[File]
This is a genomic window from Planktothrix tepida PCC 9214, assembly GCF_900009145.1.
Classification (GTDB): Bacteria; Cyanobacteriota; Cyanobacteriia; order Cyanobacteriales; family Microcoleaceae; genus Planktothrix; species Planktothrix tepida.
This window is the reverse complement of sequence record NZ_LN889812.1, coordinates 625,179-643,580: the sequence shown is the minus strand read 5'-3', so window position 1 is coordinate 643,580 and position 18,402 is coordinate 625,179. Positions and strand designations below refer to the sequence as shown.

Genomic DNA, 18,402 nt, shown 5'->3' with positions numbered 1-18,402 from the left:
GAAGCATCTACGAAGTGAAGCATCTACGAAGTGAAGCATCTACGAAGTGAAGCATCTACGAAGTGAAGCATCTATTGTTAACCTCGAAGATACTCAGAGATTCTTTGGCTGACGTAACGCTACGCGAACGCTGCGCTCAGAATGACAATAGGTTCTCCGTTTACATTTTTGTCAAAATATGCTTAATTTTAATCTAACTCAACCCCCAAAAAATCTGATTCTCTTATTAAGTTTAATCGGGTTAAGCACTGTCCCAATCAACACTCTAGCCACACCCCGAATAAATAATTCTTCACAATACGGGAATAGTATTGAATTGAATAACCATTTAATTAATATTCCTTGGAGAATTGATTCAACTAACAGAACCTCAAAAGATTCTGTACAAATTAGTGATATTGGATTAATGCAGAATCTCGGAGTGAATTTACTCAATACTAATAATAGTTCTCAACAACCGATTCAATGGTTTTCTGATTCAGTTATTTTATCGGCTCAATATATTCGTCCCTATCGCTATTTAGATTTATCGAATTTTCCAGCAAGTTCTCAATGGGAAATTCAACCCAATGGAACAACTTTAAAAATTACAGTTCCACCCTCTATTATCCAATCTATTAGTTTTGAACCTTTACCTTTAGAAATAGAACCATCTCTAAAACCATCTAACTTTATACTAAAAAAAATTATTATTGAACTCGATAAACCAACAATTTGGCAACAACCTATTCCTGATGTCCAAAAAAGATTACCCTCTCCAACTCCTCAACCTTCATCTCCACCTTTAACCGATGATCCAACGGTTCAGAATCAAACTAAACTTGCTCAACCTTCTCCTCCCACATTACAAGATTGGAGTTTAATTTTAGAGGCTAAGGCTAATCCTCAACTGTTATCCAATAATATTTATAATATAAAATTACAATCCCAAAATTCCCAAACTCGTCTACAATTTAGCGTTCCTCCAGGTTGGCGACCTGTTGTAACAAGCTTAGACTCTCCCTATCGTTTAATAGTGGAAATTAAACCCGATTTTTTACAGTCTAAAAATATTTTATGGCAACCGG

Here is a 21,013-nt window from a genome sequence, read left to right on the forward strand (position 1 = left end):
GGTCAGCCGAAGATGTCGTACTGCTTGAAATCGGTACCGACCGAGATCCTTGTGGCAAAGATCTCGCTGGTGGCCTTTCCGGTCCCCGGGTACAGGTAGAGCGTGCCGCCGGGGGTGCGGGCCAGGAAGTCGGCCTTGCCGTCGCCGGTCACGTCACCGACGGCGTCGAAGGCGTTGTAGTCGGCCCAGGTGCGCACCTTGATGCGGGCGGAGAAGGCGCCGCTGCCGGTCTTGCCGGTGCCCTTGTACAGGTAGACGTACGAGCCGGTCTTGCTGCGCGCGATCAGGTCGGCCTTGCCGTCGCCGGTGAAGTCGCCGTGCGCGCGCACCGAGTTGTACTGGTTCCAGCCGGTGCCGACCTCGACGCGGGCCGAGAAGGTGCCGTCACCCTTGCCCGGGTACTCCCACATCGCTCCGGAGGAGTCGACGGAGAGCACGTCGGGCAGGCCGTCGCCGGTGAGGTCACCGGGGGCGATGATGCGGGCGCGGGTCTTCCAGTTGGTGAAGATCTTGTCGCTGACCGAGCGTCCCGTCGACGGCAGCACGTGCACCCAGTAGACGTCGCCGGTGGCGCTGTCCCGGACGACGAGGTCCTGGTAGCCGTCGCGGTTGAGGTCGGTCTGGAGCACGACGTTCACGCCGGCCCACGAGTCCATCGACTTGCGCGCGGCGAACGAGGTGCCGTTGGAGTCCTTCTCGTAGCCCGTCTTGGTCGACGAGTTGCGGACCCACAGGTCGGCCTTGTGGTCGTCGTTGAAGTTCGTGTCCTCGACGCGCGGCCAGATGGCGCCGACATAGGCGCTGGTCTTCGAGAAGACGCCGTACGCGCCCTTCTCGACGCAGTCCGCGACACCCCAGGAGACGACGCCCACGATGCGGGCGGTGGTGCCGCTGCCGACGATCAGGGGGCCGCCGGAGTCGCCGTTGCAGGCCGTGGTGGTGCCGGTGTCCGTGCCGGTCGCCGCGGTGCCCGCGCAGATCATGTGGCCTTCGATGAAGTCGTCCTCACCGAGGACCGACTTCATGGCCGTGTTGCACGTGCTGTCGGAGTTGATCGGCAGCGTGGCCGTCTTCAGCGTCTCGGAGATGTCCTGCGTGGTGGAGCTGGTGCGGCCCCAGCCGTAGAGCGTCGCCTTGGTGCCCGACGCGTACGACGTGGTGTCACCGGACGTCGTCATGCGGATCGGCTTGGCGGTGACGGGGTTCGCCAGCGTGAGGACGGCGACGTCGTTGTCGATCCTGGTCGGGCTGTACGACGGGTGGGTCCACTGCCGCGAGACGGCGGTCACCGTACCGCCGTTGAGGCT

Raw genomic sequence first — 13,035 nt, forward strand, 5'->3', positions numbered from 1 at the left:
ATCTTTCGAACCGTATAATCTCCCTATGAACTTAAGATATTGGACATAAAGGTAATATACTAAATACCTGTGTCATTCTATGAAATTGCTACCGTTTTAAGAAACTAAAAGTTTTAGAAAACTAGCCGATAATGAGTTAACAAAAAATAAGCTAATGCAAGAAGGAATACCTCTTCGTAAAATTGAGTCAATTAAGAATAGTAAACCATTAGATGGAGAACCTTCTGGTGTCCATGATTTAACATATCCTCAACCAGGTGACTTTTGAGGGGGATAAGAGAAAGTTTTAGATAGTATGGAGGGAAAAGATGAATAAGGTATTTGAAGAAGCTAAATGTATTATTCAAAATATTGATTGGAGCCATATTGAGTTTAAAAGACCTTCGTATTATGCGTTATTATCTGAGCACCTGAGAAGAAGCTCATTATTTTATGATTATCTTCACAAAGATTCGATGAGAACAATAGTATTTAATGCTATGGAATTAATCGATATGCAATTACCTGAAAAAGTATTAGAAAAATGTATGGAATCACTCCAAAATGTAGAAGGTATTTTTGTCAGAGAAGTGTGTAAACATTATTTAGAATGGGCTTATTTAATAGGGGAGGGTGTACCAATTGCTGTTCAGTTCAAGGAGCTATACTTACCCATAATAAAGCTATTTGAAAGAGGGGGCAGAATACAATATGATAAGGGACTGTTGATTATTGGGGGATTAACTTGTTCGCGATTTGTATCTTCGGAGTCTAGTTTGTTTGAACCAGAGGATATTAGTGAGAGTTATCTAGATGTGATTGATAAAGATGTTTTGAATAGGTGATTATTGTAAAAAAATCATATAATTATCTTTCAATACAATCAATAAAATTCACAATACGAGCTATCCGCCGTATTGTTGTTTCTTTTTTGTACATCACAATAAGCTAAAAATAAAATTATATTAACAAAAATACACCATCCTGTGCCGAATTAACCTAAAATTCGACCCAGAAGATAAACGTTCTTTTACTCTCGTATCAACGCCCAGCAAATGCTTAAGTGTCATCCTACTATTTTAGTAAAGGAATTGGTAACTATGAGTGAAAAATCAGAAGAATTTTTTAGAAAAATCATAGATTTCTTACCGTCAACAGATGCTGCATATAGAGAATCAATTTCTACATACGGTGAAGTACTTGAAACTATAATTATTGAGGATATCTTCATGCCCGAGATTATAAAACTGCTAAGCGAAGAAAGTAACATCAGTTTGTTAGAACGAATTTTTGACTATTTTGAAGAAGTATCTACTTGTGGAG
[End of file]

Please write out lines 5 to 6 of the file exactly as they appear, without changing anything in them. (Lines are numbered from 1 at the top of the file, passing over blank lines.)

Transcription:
GAAGCATCTACGAAGTGAAGCATCTACGAAGTGAAGCATCTACGAAGTGAAGCATCTACGAAGTGAAGCATCTATTGTTAACCTCGAAGATACTCAGAGATTCTTTGGCTGACGTAACGCTACGCGAACGCTGCGCTCAGAATGACAATAGGTTCTCCGTTTACATTTTTGTCAAAATATGCTTAATTTTAATCTAACTCAACCCCCAAAAAATCTGATTCTCTTATTAAGTTTAATCGGGTTAAGCACTGTCCCAATCAACACTCTAGCCACACCCCGAATAAATAATTCTTCACAATACGGGAATAGTATTGAATTGAATAACCATTTAATTAATATTCCTTGGAGAATTGATTCAACTAACAGAACCTCAAAAGATTCTGTACAAATTAGTGATATTGGATTAATGCAGAATCTCGGAGTGAATTTACTCAATACTAATAATAGTTCTCAACAACCGATTCAATGGTTTTCTGATTCAGTTATTTTATCGGCTCAATATATTCGTCCCTATCGCTATTTAGATTTATCGAATTTTCCAGCAAGTTCTCAATGGGAAATTCAACCCAATGGAACAACTTTAAAAATTACAGTTCCACCCTCTATTATCCAATCTATTAGTTTTGAACCTTTACCTTTAGAAATAGAACCATCTCTAAAACCATCTAACTTTATACTAAAAAAAATTATTATTGAACTCGATAAACCAACAATTTGGCAACAACCTATTCCTGATGTCCAAAAAAGATTACCCTCTCCAACTCCTCAACCTTCATCTCCACCTTTAACCGATGATCCAACGGTTCAGAATCAAACTAAACTTGCTCAACCTTCTCCTCCCACATTACAAGATTGGAGTTTAATTTTAGAGGCTAAGGCTAATCCTCAACTGTTATCCAATAATATTTATAATATAAAATTACAATCCCAAAATTCCCAAACTCGTCTACAATTTAGCGTTCCTCCAGGTTGGCGACCTGTTGTAACAAGCTTAGACTCTCCCTATCGTTTAATAGTGGAAATTAAACCCGATTTTTTACAGTCTAAAAATATTTTATGGCAACCGG

Here is a 21,013-nt window from a genome sequence, read left to right on the forward strand (position 1 = left end):